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Art Night Blog – Alistair Heather

Hello newcomer, or long-time-no-seer, or homecomer to Dundee. 

I’m Ally. I stay in the city, and write a regular column for the Courier newspaper about the life and times of the place. The good people of Art Night asked if could offer you a couple suggestions for your day in the city, to make the most of your Art Night trip. Here’s my list, and I’ll look forward to seeing you in June 🙂 

First of all, Dundee is the right city for Art Night. 

It is small enough that the ten commissions in public spaces around the city can be the talk of the steamie for weeks ahead of the event. Every one of the commissions takes place in normal, accessible spaces. And Art Night will be big enough to leave an impact on them.

Just one example: The Keiller Centre is familiar to Dundonians is an old 70’s shopping centre that’s evolved over time. In the 80s it boasted shops like Snazzy, a clothes shop, next to a butchers and an ice cream place that did Dundee FC & Dundee United flavours of ice cream. In my time it mostly sold bongs and spiky neck chains for goths. Now, it’s largely empty of shops. A clean, quiet urban opportunity awaiting its next life. 

A cheap, accessible arts space is an absolutely perfect rebirth for Keiller, an idea being pushed by Kathryn Rattray already, and Danielle Brathwaite-Shirley’s zine making project (accompanying her wider project a new art-video game at Arthurstone Library) will help continue to transform what Dundonians imagine the Keiller as being used for.

Great stuff. I cannae wait. 

For you cheery cherubs coming to Dundee for Art Night, here are my recommendations:

1. My brothers doughnut van

In January 2020 my brother Chris and my sister in law Melodie quit their jobs and launched a wedding catering business… then lockdown started. Skint and worried, they pivoted and turned their catering vans into a coffee and doughnut hub, which stayed open throughout covid and put smiles on faces at a bleak time. Now the wee van, next to the V&A, is a total fixture, and does outstanding coffee, and phenomenal doughnuts with nutella, or biscoff, or rose sugar or whatever. Get down there and enjoy it. @HeatherStreetFood on instagram.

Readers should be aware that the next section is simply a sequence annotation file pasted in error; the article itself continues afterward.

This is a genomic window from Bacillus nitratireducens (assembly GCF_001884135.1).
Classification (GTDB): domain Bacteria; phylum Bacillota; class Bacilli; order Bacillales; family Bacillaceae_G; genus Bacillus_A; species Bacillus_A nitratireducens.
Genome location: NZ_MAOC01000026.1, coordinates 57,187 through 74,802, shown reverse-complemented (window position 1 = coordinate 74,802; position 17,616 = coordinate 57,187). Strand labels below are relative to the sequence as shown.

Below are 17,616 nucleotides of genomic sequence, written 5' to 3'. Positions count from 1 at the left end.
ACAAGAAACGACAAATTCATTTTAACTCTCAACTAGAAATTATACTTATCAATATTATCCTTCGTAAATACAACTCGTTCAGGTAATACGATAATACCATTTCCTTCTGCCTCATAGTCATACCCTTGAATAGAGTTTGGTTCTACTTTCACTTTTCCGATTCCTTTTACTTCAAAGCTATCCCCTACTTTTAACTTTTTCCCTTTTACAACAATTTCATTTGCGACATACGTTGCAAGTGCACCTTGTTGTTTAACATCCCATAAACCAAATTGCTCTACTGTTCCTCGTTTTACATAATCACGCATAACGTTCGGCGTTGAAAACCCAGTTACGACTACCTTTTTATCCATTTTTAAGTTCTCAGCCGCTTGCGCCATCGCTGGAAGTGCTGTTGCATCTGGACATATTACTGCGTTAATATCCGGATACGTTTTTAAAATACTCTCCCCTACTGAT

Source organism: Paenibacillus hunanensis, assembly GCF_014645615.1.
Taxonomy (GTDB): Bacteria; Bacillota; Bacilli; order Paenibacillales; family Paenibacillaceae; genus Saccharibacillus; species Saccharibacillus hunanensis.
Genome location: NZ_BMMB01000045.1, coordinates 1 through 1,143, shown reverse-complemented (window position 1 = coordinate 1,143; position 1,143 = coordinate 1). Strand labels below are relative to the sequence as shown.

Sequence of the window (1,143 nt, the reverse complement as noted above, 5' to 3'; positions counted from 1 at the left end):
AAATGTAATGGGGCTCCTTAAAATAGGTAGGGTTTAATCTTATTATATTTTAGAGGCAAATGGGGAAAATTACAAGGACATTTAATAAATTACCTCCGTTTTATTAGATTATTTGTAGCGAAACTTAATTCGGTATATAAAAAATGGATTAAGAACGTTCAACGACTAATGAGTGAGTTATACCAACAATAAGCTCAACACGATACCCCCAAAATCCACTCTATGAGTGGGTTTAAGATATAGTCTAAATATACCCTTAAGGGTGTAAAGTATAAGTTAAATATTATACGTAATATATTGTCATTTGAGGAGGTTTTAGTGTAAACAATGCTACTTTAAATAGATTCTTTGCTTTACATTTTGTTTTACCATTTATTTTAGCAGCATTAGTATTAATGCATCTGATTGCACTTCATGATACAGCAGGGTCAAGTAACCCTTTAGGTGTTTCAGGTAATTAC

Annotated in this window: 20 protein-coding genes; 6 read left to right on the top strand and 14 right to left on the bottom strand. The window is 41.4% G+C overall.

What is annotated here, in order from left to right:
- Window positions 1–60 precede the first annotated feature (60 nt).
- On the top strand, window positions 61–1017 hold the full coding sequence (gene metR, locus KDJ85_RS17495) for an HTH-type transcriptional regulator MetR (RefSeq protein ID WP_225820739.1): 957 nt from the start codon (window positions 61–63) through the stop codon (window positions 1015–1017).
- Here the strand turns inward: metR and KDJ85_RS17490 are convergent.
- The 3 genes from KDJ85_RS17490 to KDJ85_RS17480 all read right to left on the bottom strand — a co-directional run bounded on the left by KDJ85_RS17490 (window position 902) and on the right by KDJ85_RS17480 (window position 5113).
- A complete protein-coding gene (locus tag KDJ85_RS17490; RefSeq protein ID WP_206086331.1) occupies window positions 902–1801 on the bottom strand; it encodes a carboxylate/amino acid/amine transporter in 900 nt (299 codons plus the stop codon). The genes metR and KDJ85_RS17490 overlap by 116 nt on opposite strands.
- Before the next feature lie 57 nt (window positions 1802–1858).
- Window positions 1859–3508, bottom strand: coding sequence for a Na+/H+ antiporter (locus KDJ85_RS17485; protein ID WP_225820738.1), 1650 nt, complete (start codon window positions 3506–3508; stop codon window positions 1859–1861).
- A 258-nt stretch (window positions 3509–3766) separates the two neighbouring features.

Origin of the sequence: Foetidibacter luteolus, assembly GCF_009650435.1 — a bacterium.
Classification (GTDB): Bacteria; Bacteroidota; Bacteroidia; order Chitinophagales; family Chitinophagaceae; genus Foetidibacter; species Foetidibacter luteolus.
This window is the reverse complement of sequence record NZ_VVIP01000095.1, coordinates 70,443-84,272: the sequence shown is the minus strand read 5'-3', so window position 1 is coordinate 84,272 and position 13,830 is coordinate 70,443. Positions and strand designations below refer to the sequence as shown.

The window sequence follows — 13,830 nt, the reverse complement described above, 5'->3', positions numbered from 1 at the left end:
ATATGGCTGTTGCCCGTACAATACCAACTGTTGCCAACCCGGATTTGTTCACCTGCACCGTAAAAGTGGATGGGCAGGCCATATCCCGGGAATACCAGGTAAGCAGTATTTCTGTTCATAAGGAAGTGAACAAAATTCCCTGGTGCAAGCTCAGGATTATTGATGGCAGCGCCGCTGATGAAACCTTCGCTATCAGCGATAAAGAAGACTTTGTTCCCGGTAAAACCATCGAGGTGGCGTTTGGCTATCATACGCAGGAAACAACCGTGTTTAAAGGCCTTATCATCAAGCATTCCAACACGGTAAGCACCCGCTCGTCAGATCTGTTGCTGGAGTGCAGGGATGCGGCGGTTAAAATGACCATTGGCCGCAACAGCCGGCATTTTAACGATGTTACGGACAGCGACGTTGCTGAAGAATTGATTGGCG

2. The statues

There is way more to Dundee than 1980s decline and 2020s cultural revival. It is one of Scotland’s ancient cities with layers of history and pockets full of fascinating chat. Much of this is ephemeral, locked up in the stories of citizens who worked in the whaling industry, who fought for the Swedish king, who started the first women-only trade union. 

Around the town are sprinkled bonnie wee bronze statues that hint at these stories and layers of Dundee experience. 

The polar bear statue here is great. There’s a pub called the Arctic Bar in the middle of town, so called because the sailors who worked in the Arctic drank in there between stints at sea. Anyway, one guy comes back fae the Arctic with a young polar bear to show his pals in the pub. As you do. Halfway up the road fae the ship to the pub, the bear went mental, broke into the shop next to the statue and chased the merchant out before smashing the place up. 

The statue celebrates this excellent moment in our city’s history. 

There’s not much in the way of old architecture around here because from its founding, Dundee “saw repeated sackings of the town and much bloodshed at the hands of the English”, as the Encyclopedia Britannica puts it. But the statues recall the many echoing voices of past Dundee, whose tales are our cathedrals. Keep an eye out for them.

3. Speak to people

“Dundonians are Glaswegians who can listen” is how a pal described the funny, friendly folk here. It’s true enough: it is dead easy to get into a chat with a stranger, share some stories and a laugh. David in the picture was having a fag outside Caws near the Wellgate. He was happy to endorse my recommendation, that any newcomer to our city should just get a blether with folk around them. He launched into a story about how his drunk pal once crossed a bar to start a fight with a former footballer he’d spotted, but ended up befriending the guy and he and with the ex pro sat drinking away happily all night instead. It’s easy to make friends here, and the folk are class.

4. Bike Hire

This isnae a big city. The easiest way to bop about fae venue to venue will definitely be bike. Down by the V&A and train station is the Dundee Cycle Hub, which hires out cycles for a fiver a half day. Cycling between venues, cafes, and along the waterfront is a great way to explore Scotland’s sunniest city.

5. Jim’s Delhi Club in Stobswell

One of the venues is in the Baxter Park Pavillion, amidst the lush greens and trees of Baxter Park itself. My top food tip here is go via Jim’s Delhi Club on Albert Street is four minutes on foot from the paths and benches of the park, and serves delicious local homemade food with an Indian feel. Only open 12-4, walk in only and always absolute hoachin.

Art Night